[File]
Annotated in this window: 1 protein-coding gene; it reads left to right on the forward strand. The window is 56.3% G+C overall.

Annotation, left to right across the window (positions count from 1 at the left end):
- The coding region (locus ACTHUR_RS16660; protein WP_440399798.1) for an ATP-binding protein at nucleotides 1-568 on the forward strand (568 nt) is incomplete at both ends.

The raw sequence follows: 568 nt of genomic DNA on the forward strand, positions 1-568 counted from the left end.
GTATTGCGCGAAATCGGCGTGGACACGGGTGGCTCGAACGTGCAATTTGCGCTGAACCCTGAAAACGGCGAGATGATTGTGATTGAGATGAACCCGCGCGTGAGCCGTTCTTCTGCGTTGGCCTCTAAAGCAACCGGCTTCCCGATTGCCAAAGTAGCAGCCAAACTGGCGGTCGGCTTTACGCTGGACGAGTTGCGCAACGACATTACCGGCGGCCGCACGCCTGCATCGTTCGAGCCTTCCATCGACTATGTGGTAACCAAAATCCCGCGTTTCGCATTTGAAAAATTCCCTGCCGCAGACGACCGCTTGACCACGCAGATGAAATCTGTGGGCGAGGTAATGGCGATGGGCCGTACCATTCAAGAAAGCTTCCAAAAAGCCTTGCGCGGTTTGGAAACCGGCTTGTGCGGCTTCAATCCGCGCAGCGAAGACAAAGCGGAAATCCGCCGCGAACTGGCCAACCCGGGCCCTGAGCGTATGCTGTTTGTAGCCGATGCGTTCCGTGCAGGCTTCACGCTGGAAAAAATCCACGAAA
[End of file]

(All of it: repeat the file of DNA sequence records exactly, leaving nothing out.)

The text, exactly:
Annotated in this window: 1 protein-coding gene; it reads left to right on the forward strand. The window is 56.3% G+C overall.

Annotation, left to right across the window (positions count from 1 at the left end):
- The coding region (locus ACTHUR_RS16660; protein WP_440399798.1) for an ATP-binding protein at nucleotides 1-568 on the forward strand (568 nt) is incomplete at both ends.

The raw sequence follows: 568 nt of genomic DNA on the forward strand, positions 1-568 counted from the left end.
GTATTGCGCGAAATCGGCGTGGACACGGGTGGCTCGAACGTGCAATTTGCGCTGAACCCTGAAAACGGCGAGATGATTGTGATTGAGATGAACCCGCGCGTGAGCCGTTCTTCTGCGTTGGCCTCTAAAGCAACCGGCTTCCCGATTGCCAAAGTAGCAGCCAAACTGGCGGTCGGCTTTACGCTGGACGAGTTGCGCAACGACATTACCGGCGGCCGCACGCCTGCATCGTTCGAGCCTTCCATCGACTATGTGGTAACCAAAATCCCGCGTTTCGCATTTGAAAAATTCCCTGCCGCAGACGACCGCTTGACCACGCAGATGAAATCTGTGGGCGAGGTAATGGCGATGGGCCGTACCATTCAAGAAAGCTTCCAAAAAGCCTTGCGCGGTTTGGAAACCGGCTTGTGCGGCTTCAATCCGCGCAGCGAAGACAAAGCGGAAATCCGCCGCGAACTGGCCAACCCGGGCCCTGAGCGTATGCTGTTTGTAGCCGATGCGTTCCGTGCAGGCTTCACGCTGGAAAAAATCCACGAAA